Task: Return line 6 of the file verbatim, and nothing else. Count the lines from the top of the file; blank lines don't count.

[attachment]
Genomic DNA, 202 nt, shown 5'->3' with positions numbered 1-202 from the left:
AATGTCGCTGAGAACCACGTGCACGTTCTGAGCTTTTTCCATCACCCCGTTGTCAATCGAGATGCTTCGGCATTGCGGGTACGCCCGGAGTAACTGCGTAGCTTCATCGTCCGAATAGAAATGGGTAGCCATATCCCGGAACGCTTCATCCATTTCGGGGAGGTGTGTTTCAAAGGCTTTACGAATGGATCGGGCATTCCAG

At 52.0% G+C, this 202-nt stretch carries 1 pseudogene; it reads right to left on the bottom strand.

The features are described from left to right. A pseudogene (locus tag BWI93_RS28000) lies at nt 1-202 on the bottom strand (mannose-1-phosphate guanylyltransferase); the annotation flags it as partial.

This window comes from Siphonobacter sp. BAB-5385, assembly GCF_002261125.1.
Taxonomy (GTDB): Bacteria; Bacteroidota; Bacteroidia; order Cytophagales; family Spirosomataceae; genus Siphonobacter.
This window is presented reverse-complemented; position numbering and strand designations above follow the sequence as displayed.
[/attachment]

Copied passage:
Taxonomy (GTDB): Bacteria; Bacteroidota; Bacteroidia; order Cytophagales; family Spirosomataceae; genus Siphonobacter.